Replantation is surgery to reattach a completely severed body part, commonly a finger or toe. Arms, legs, scalps, and other tissues can be reattached in surgery as well. This procedure may be a possibility when the detached body part is still in good condition and the patient will have more functionality after surgery than with a prosthesis. Recovery times and prognoses vary, depending on the situation, and patients may want to discuss their options thoroughly with a surgeon before making a decision on how to proceed.
Accidental amputation tends to be traumatic and may damage tissues beyond repair. Someone who loses a leg in a traffic accident, for example, may have such badly crushed tissues and bones that replantation is not possible. Conversely, accidentally removing a finger with a cleaver may allow for replantation, especially if the severed finger is immediately put on ice and transported with the patient to a medical facility.
In a replantation procedure, the patient may receive general or local anesthesia. First, the surgeon prepares the site. The doctor trims away damaged tissue, washes the severed tissue very well to remove dirt, bacteria, and other sources of infection, and examines the ends to make sure the replant will be viable. Then, the surgeon stitches together nerves, tendons, skin, and so forth and checks to see if the circulation reaches the area, causing the tissue to pink up as blood flows through.
It may take weeks or months for patients to recover and they usually do not experience a full restoration of function. A replanted extremity may be shorter and can have significant scarring and a more limited range of motion. Fine motor tasks can be difficult and patients may experience pain and soreness during the recovery period. Physical therapy can help patients develop strength and dexterity in the reattached limb, and the surgeon will also follow up to check for signs of inflammation and infection.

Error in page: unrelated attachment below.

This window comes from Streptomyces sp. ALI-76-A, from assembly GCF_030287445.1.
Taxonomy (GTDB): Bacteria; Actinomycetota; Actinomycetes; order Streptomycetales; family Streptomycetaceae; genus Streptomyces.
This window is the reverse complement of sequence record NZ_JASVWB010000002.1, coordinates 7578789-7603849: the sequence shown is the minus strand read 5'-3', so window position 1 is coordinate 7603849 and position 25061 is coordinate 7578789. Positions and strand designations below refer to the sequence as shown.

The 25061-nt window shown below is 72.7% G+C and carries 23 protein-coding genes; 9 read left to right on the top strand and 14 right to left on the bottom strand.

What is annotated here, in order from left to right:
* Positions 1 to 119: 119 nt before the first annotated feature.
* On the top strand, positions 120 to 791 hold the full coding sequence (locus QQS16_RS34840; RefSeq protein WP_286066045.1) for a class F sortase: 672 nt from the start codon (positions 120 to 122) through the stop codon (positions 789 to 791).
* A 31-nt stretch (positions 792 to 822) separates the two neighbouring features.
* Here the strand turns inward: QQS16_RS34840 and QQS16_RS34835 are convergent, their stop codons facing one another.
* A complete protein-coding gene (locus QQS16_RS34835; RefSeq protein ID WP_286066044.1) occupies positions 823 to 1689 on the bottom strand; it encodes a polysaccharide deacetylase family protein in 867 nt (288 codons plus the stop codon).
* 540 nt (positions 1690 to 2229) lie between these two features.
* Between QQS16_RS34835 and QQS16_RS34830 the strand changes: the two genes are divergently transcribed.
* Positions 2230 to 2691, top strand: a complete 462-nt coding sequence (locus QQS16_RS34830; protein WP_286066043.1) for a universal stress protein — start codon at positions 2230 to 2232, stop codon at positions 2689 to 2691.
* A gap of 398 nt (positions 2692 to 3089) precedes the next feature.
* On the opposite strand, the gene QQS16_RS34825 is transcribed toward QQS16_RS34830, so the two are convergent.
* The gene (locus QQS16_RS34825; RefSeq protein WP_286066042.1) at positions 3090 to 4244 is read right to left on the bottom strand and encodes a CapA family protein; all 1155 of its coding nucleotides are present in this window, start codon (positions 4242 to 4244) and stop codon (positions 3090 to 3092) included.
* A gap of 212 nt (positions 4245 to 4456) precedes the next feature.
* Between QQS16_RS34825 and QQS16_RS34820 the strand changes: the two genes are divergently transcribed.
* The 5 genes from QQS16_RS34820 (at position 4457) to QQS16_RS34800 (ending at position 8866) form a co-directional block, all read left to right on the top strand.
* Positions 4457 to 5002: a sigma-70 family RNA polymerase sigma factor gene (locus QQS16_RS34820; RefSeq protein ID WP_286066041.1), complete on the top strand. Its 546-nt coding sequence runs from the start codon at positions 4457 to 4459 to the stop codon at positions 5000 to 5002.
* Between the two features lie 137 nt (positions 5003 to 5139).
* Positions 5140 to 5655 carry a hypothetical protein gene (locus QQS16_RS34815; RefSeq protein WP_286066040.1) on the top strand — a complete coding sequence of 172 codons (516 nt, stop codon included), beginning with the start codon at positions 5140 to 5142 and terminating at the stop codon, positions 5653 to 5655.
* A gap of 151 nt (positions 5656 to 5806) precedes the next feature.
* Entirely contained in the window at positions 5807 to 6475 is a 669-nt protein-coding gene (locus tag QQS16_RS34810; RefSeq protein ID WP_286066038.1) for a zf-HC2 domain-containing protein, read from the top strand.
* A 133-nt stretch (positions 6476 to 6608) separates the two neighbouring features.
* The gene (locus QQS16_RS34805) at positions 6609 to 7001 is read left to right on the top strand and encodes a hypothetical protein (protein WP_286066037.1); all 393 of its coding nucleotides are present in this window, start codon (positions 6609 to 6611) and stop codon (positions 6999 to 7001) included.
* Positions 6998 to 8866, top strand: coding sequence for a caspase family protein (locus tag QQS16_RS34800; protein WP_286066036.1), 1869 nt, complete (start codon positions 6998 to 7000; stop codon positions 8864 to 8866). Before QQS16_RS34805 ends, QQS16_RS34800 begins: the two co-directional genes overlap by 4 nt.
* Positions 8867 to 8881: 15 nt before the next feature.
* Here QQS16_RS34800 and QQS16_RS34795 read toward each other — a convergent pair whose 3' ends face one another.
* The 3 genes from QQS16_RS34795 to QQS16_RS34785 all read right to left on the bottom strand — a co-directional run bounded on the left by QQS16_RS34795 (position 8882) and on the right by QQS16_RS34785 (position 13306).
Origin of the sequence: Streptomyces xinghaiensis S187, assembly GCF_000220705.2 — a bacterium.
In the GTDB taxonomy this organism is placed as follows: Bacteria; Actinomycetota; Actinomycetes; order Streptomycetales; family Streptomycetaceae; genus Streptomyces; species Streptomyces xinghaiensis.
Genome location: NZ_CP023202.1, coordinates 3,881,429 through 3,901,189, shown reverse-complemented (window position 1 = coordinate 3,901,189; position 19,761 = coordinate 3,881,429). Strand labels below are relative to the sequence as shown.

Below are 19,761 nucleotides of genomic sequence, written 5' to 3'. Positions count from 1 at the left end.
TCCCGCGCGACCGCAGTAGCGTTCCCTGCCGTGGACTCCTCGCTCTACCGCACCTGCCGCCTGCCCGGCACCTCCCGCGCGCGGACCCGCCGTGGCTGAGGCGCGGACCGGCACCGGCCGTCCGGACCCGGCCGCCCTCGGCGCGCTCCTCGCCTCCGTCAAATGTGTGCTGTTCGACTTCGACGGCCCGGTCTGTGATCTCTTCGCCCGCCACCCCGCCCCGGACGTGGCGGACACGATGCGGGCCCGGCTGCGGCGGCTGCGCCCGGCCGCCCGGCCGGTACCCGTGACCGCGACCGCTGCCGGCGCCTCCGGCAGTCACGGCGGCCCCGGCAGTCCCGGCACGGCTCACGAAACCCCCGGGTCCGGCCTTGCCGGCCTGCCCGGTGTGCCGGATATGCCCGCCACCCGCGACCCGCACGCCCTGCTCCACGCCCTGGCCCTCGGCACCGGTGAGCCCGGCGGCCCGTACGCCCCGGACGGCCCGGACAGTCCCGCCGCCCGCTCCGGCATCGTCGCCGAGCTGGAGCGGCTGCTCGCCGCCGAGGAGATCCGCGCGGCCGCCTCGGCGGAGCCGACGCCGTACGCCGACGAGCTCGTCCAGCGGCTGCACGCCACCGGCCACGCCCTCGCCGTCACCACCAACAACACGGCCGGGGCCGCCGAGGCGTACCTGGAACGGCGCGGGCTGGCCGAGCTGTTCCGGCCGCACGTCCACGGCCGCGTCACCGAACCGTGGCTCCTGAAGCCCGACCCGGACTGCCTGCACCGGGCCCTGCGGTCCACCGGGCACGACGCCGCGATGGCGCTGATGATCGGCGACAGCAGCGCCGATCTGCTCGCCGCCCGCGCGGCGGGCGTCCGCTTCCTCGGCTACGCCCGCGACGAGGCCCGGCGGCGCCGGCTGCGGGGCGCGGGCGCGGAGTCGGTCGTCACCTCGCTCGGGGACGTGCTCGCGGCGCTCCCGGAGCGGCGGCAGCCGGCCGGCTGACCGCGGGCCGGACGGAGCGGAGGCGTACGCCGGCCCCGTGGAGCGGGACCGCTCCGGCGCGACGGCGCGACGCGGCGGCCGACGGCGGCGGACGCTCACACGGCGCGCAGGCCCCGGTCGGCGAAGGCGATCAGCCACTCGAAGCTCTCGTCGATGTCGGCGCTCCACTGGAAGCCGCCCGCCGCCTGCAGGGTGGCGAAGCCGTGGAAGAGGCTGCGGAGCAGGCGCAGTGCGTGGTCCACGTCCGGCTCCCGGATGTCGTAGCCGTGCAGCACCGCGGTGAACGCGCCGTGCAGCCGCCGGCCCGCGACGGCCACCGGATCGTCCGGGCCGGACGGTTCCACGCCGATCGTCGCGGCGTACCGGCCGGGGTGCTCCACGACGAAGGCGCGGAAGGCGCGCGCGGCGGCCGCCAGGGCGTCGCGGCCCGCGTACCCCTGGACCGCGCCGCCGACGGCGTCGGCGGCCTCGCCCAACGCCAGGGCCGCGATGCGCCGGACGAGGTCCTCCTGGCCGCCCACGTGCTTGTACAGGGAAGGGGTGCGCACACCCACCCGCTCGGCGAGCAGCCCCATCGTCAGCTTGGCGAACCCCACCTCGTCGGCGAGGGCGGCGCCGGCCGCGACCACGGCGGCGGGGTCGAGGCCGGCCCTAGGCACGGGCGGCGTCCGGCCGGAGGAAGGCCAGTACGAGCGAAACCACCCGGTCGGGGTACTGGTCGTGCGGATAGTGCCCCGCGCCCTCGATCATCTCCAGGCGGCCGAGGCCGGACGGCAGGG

Sometimes, the surgery fails. The limb, or parts of it, may die because they do not receive adequate circulation. Muscles can atrophy when nerves do not heal, or patients may have limited movement. In some cases, it may be necessary to have a follow-up surgery to correct issues, or to amputate a failed replantation before it causes more problems for the patient.
If a surgeon believes replantation may cause chronic pain or thinks a prosthesis would be more suitable, she will not recommend this procedure. This generally involves cleaning up the site of the amputation in surgery, clearing dead and damaged tissue and making sure it is appropriately prepared to receive a prosthesis after the patient heals from the initial trauma.